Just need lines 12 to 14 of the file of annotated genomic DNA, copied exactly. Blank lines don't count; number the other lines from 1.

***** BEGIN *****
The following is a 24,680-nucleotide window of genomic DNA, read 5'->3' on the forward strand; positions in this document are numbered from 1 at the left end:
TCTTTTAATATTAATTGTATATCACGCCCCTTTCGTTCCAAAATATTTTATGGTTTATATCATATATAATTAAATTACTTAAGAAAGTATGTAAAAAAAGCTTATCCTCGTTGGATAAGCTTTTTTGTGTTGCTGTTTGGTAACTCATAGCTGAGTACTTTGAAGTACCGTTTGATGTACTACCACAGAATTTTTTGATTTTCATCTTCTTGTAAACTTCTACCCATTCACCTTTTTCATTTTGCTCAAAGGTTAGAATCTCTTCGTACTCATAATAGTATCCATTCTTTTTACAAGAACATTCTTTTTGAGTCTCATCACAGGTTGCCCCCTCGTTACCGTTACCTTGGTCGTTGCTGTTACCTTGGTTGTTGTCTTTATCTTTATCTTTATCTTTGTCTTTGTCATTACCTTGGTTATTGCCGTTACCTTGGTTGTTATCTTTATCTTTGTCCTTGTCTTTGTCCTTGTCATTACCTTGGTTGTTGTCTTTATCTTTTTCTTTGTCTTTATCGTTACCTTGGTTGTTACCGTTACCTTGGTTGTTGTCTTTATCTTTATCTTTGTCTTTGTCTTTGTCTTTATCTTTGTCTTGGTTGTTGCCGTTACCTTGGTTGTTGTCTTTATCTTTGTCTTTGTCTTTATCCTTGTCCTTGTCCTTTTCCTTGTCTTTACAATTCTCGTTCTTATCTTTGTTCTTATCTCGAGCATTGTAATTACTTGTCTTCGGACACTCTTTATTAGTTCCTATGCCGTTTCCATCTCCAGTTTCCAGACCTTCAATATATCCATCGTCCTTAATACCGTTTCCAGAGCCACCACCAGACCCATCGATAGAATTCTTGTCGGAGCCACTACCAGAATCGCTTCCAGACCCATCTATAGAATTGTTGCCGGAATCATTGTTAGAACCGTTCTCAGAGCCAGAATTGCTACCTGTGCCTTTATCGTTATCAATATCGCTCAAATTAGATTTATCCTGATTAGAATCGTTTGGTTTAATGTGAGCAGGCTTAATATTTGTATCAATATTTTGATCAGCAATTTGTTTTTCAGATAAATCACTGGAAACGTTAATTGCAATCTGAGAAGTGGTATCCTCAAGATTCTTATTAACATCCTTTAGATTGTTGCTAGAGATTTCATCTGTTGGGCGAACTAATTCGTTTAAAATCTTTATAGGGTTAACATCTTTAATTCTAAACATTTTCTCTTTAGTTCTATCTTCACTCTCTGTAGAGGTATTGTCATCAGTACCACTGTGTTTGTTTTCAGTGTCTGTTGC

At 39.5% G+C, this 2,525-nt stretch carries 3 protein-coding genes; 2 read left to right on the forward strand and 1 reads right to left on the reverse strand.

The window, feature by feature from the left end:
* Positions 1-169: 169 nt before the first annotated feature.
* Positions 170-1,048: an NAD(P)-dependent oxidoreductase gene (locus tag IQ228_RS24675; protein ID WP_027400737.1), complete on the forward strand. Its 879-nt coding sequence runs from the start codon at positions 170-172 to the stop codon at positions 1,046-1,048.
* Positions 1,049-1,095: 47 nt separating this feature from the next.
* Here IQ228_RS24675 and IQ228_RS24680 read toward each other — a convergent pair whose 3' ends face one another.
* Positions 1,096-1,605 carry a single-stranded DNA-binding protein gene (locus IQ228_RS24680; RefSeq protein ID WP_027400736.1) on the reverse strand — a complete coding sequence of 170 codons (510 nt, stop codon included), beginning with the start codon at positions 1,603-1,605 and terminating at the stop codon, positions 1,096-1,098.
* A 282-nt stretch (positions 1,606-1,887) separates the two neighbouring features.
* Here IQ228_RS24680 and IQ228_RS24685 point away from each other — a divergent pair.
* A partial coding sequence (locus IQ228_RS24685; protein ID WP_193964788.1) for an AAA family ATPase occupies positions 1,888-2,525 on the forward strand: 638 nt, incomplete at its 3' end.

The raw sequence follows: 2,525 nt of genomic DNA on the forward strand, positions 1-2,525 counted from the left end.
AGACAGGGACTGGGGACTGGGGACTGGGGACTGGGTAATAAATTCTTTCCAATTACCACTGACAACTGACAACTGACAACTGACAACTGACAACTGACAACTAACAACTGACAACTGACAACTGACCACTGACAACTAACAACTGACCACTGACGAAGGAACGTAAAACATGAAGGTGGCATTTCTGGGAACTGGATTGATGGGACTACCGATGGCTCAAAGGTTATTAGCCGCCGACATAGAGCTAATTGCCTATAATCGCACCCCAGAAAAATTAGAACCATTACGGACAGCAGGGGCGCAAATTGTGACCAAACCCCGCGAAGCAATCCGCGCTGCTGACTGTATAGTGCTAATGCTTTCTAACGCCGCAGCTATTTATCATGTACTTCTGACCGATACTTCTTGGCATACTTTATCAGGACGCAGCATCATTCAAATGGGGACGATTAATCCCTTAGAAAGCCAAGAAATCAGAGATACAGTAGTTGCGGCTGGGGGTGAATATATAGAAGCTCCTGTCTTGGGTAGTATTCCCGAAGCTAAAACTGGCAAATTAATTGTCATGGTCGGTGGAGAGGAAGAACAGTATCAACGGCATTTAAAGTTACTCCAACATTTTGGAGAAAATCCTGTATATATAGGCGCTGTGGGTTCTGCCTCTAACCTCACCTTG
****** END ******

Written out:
* A partial coding sequence (locus IQ228_RS24685; protein ID WP_193964788.1) for an AAA family ATPase occupies positions 1,888-2,525 on the forward strand: 638 nt, incomplete at its 3' end.

The raw sequence follows: 2,525 nt of genomic DNA on the forward strand, positions 1-2,525 counted from the left end.
AGACAGGGACTGGGGACTGGGGACTGGGGACTGGGTAATAAATTCTTTCCAATTACCACTGACAACTGACAACTGACAACTGACAACTGACAACTGACAACTAACAACTGACAACTGACAACTGACCACTGACAACTAACAACTGACCACTGACGAAGGAACGTAAAACATGAAGGTGGCATTTCTGGGAACTGGATTGATGGGACTACCGATGGCTCAAAGGTTATTAGCCGCCGACATAGAGCTAATTGCCTATAATCGCACCCCAGAAAAATTAGAACCATTACGGACAGCAGGGGCGCAAATTGTGACCAAACCCCGCGAAGCAATCCGCGCTGCTGACTGTATAGTGCTAATGCTTTCTAACGCCGCAGCTATTTATCATGTACTTCTGACCGATACTTCTTGGCATACTTTATCAGGACGCAGCATCATTCAAATGGGGACGATTAATCCCTTAGAAAGCCAAGAAATCAGAGATACAGTAGTTGCGGCTGGGGGTGAATATATAGAAGCTCCTGTCTTGGGTAGTATTCCCGAAGCTAAAACTGGCAAATTAATTGTCATGGTCGGTGGAGAGGAAGAACAGTATCAACGGCATTTAAAGTTACTCCAACATTTTGGAGAAAATCCTGTATATATAGGCGCTGTGGGTTCTGCCTCTAACCTCACCTTG